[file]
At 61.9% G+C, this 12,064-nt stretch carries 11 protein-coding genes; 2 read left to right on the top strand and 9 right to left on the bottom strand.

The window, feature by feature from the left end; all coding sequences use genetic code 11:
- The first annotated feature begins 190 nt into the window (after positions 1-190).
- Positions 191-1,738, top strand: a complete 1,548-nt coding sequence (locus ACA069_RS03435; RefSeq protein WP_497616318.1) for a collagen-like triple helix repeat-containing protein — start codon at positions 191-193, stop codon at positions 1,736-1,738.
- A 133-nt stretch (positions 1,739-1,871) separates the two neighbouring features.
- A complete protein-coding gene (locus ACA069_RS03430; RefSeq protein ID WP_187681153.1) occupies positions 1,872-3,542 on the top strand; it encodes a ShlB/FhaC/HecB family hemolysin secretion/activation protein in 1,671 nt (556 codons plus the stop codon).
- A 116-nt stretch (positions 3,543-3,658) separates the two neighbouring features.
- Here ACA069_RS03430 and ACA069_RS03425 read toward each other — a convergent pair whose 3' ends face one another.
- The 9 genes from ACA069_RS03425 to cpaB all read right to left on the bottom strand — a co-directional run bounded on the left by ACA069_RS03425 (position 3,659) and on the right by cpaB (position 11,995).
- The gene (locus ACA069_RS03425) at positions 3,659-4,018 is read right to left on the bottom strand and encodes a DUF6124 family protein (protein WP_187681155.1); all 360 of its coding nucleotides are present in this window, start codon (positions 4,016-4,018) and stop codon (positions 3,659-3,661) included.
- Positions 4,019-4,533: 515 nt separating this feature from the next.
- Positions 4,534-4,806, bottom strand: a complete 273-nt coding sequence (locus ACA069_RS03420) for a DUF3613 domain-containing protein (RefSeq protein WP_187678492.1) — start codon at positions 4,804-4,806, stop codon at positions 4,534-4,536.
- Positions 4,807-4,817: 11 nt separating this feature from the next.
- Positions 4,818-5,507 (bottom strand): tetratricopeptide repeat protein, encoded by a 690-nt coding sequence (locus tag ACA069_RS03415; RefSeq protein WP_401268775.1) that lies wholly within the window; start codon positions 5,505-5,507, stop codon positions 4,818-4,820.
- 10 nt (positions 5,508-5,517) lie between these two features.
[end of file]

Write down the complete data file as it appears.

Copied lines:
At 61.9% G+C, this 12,064-nt stretch carries 11 protein-coding genes; 2 read left to right on the top strand and 9 right to left on the bottom strand.

The window, feature by feature from the left end; all coding sequences use genetic code 11:
- The first annotated feature begins 190 nt into the window (after positions 1-190).
- Positions 191-1,738, top strand: a complete 1,548-nt coding sequence (locus ACA069_RS03435; RefSeq protein WP_497616318.1) for a collagen-like triple helix repeat-containing protein — start codon at positions 191-193, stop codon at positions 1,736-1,738.
- A 133-nt stretch (positions 1,739-1,871) separates the two neighbouring features.
- A complete protein-coding gene (locus ACA069_RS03430; RefSeq protein ID WP_187681153.1) occupies positions 1,872-3,542 on the top strand; it encodes a ShlB/FhaC/HecB family hemolysin secretion/activation protein in 1,671 nt (556 codons plus the stop codon).
- A 116-nt stretch (positions 3,543-3,658) separates the two neighbouring features.
- Here ACA069_RS03430 and ACA069_RS03425 read toward each other — a convergent pair whose 3' ends face one another.
- The 9 genes from ACA069_RS03425 to cpaB all read right to left on the bottom strand — a co-directional run bounded on the left by ACA069_RS03425 (position 3,659) and on the right by cpaB (position 11,995).
- The gene (locus ACA069_RS03425) at positions 3,659-4,018 is read right to left on the bottom strand and encodes a DUF6124 family protein (protein WP_187681155.1); all 360 of its coding nucleotides are present in this window, start codon (positions 4,016-4,018) and stop codon (positions 3,659-3,661) included.
- Positions 4,019-4,533: 515 nt separating this feature from the next.
- Positions 4,534-4,806, bottom strand: a complete 273-nt coding sequence (locus ACA069_RS03420) for a DUF3613 domain-containing protein (RefSeq protein WP_187678492.1) — start codon at positions 4,804-4,806, stop codon at positions 4,534-4,536.
- Positions 4,807-4,817: 11 nt separating this feature from the next.
- Positions 4,818-5,507 (bottom strand): tetratricopeptide repeat protein, encoded by a 690-nt coding sequence (locus tag ACA069_RS03415; RefSeq protein WP_401268775.1) that lies wholly within the window; start codon positions 5,505-5,507, stop codon positions 4,818-4,820.
- 10 nt (positions 5,508-5,517) lie between these two features.